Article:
Cut The Crap

Spike Jones of Brains on Fire has been having a reaction to all the bullshit he encounters day-to-day in online communities where marketing people drone on about all sorts of mundane, barely digestible topics.

Watching the Twitter stream on a daily basis, I see link after link after link teaching us how to be better marketers: “Twitter dos and don’ts,” “How companies can use Facebook,” “Why your company shoud be using social media.” And while there are somes great points (among all the junk), I feel we are forgetting how to act as people. We, as marketers, are hyper-marketing to one another. And it’s too much.

It’s too much.Can we linger on that for a minute? It’s too much.
A friend of mine just took a 31-day road trip across 22 U.S. states and had NO internet connectivity the entire way. He told me he wished the trip lasted 62 days.
It is too much. Like Spike says, we are humans. And humans aren’t wired for the always on media frenzy. We need real social interaction and we need quiet time to reflect and think and be.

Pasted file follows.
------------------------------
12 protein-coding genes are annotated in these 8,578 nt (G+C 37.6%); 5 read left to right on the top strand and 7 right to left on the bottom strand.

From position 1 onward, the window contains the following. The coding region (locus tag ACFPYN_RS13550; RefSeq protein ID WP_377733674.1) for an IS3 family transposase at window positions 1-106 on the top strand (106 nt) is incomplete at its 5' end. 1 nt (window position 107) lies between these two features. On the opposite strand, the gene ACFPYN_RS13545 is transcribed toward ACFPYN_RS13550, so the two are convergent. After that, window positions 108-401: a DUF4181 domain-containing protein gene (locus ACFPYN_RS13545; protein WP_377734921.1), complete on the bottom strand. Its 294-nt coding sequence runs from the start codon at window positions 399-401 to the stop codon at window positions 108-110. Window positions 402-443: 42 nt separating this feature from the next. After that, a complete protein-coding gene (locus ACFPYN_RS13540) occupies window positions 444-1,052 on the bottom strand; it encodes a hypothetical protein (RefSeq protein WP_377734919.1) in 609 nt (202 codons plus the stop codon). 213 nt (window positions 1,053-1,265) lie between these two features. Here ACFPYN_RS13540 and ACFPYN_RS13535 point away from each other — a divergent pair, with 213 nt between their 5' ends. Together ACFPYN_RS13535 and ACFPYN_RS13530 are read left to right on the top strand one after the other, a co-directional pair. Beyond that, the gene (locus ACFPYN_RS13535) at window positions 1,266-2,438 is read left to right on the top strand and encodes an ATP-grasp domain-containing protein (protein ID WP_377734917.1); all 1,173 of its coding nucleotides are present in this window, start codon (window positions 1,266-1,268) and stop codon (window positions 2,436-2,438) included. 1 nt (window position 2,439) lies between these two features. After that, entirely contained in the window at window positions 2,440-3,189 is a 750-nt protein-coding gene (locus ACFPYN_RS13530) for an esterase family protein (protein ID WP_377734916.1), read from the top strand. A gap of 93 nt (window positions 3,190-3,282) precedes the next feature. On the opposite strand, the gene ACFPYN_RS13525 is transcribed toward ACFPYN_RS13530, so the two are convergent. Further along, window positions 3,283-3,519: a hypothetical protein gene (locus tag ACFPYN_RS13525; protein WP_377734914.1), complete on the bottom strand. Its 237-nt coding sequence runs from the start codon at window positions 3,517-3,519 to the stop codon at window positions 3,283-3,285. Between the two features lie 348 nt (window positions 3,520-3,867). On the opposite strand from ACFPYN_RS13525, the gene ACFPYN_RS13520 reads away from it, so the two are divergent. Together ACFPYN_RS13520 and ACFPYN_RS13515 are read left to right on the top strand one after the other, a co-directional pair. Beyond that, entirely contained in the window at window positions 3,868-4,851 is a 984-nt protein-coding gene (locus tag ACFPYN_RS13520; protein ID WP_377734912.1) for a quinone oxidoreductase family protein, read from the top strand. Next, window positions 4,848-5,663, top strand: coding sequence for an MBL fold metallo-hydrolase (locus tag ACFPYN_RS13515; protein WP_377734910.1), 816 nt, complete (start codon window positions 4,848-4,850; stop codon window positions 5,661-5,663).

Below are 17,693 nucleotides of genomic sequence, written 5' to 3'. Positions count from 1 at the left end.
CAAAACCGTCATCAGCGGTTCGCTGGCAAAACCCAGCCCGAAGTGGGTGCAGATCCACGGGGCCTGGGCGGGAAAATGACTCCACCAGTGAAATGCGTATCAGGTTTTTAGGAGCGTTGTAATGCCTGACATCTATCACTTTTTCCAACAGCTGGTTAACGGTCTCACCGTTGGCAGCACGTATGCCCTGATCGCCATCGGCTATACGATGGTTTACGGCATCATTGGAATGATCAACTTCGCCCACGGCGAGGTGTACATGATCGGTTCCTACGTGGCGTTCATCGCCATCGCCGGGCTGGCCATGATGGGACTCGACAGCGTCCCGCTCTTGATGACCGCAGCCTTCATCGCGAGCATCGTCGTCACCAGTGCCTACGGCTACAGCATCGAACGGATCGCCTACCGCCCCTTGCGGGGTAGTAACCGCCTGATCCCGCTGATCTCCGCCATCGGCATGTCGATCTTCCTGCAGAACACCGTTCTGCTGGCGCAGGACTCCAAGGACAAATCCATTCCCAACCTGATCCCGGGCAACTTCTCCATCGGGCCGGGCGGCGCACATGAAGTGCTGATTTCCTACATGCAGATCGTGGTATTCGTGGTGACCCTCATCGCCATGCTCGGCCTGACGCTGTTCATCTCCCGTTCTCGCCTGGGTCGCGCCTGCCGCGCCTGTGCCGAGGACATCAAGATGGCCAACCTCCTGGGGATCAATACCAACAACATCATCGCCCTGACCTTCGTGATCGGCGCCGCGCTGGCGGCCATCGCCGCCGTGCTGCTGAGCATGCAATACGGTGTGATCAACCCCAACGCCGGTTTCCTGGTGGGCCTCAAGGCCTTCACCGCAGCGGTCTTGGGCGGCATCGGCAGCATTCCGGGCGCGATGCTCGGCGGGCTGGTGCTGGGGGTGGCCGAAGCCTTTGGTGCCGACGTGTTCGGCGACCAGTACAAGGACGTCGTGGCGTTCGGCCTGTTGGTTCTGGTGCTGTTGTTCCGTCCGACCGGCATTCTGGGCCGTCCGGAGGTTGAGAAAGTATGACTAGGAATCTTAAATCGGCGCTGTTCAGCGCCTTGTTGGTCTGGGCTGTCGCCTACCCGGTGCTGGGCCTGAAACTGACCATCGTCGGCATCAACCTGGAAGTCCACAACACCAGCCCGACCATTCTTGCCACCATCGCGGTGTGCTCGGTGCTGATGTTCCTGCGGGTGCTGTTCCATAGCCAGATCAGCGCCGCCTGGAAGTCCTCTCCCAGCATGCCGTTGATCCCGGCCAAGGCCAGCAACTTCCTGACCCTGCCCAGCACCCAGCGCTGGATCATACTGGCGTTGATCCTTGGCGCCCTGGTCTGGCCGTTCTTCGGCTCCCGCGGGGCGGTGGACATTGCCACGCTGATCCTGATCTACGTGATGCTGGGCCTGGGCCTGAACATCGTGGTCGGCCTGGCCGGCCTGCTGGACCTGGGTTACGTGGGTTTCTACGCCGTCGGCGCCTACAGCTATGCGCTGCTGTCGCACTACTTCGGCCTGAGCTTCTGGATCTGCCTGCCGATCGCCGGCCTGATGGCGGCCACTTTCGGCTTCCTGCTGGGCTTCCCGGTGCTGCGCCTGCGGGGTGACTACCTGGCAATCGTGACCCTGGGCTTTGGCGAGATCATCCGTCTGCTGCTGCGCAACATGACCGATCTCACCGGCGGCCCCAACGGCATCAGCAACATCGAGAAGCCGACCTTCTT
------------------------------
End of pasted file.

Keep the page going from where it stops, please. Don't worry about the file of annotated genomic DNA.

Yesterday, I found this great video about screenwriting discipline:

Don Roos, who wrote Marley and Me and Single White Female writes for an hour a day. I love that kind of focus, and it clearly pays off for him. Yet, it’s hard to create that type of focus in an environment where the majority of one’s day is spent online.
You’re reading this at work, are you not? How many things are in your juggled head space at this moment? You need to concentrate on making ads, or crafting strategies, but you’re reading AdPulp, and working, and listening to music, and updating Twitbook, and processing a mountain of email, and…

About David Burn

I wrote my first ad for a political candidate when I was 17 years old. She won her race and I felt the seductive power of advertising for the first time. Today—after working for seven agencies in five states—I am head of brand strategy and creative direction at Bonehook in Portland, Oregon.